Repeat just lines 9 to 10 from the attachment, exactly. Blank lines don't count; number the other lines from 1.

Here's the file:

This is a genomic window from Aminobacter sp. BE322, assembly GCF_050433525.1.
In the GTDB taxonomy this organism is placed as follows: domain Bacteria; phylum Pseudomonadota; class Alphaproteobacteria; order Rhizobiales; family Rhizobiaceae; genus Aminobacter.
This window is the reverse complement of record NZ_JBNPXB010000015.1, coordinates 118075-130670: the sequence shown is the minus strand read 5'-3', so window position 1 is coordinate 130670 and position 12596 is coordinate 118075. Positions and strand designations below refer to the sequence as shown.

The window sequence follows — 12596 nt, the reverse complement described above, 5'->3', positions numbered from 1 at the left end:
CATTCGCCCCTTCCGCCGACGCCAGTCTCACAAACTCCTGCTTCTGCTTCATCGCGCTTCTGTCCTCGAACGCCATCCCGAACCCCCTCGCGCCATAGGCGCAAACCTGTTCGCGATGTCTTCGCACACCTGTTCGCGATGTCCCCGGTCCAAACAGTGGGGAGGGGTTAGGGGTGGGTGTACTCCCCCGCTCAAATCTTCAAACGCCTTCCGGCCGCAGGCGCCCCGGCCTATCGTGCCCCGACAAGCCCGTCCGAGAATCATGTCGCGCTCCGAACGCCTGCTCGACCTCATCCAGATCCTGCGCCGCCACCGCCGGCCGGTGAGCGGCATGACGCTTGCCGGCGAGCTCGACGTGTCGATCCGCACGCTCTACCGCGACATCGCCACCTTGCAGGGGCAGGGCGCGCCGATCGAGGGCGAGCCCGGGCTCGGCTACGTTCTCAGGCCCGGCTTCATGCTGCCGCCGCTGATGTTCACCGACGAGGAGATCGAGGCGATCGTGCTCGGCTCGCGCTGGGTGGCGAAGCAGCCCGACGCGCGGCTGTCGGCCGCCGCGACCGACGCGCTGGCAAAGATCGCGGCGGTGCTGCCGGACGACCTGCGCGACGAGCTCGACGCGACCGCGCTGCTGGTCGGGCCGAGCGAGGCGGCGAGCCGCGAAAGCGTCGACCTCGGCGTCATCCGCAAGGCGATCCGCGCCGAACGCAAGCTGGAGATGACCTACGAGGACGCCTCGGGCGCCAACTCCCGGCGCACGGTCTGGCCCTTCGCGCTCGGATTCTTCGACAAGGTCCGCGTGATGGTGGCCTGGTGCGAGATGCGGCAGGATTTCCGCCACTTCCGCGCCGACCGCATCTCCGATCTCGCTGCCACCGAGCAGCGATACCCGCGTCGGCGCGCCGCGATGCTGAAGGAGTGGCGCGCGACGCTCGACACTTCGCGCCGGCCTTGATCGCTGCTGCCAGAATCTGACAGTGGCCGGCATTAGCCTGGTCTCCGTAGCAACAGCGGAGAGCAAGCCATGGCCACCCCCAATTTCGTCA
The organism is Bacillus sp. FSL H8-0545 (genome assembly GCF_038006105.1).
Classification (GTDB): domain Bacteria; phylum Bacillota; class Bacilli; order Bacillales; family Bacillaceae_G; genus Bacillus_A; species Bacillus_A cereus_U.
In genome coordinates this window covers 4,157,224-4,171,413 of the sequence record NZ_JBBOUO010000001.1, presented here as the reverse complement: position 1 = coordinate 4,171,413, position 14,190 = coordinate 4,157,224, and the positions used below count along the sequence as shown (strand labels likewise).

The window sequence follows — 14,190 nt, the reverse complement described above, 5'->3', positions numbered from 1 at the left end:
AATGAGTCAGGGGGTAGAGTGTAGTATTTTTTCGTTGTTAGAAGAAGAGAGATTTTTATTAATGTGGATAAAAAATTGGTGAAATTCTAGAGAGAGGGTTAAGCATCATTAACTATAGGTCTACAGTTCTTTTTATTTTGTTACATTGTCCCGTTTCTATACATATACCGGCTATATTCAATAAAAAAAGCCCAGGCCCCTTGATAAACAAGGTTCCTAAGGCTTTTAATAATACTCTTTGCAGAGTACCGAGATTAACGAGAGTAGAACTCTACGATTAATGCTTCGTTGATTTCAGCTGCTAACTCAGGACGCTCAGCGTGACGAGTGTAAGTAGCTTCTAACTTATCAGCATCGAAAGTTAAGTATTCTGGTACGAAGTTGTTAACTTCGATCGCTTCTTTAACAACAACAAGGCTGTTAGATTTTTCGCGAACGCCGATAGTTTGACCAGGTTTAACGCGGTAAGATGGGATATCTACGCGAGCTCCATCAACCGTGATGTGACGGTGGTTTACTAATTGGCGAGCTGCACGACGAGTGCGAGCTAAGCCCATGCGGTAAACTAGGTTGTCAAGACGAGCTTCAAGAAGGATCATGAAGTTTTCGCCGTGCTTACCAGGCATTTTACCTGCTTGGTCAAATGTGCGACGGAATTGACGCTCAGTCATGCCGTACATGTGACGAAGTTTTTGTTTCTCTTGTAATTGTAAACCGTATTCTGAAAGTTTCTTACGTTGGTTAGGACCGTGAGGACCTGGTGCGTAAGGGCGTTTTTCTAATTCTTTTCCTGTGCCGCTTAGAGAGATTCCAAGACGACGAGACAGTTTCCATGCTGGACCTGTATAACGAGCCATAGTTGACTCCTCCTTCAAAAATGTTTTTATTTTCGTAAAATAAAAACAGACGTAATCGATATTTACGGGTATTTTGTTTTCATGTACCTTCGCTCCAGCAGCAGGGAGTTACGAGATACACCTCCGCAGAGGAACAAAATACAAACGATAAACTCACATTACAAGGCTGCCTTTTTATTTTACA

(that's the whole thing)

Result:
The window sequence follows — 14,190 nt, the reverse complement described above, 5'->3', positions numbered from 1 at the left end:
AATGAGTCAGGGGGTAGAGTGTAGTATTTTTTCGTTGTTAGAAGAAGAGAGATTTTTATTAATGTGGATAAAAAATTGGTGAAATTCTAGAGAGAGGGTTAAGCATCATTAACTATAGGTCTACAGTTCTTTTTATTTTGTTACATTGTCCCGTTTCTATACATATACCGGCTATATTCAATAAAAAAAGCCCAGGCCCCTTGATAAACAAGGTTCCTAAGGCTTTTAATAATACTCTTTGCAGAGTACCGAGATTAACGAGAGTAGAACTCTACGATTAATGCTTCGTTGATTTCAGCTGCTAACTCAGGACGCTCAGCGTGACGAGTGTAAGTAGCTTCTAACTTATCAGCATCGAAAGTTAAGTATTCTGGTACGAAGTTGTTAACTTCGATCGCTTCTTTAACAACAACAAGGCTGTTAGATTTTTCGCGAACGCCGATAGTTTGACCAGGTTTAACGCGGTAAGATGGGATATCTACGCGAGCTCCATCAACCGTGATGTGACGGTGGTTTACTAATTGGCGAGCTGCACGACGAGTGCGAGCTAAGCCCATGCGGTAAACTAGGTTGTCAAGACGAGCTTCAAGAAGGATCATGAAGTTTTCGCCGTGCTTACCAGGCATTTTACCTGCTTGGTCAAATGTGCGACGGAATTGACGCTCAGTCATGCCGTACATGTGACGAAGTTTTTGTTTCTCTTGTAATTGTAAACCGTATTCTGAAAGTTTCTTACGTTGGTTAGGACCGTGAGGACCTGGTGCGTAAGGGCGTTTTTCTAATTCTTTTCCTGTGCCGCTTAGAGAGATTCCAAGACGACGAGACAGTTTCCATGCTGGACCTGTATAACGAGCCATAGTTGACTCCTCCTTCAAAAATGTTTTTATTTTCGTAAAATAAAAACAGACGTAATCGATATTTACGGGTATTTTGTTTTCATGTACCTTCGCTCCAGCAGCAGGGAGTTACGAGATACACCTCCGCAGAGGAACAAAATACAAACGATAAACTCACATTACAAGGCTGCCTTTTTATTTTACA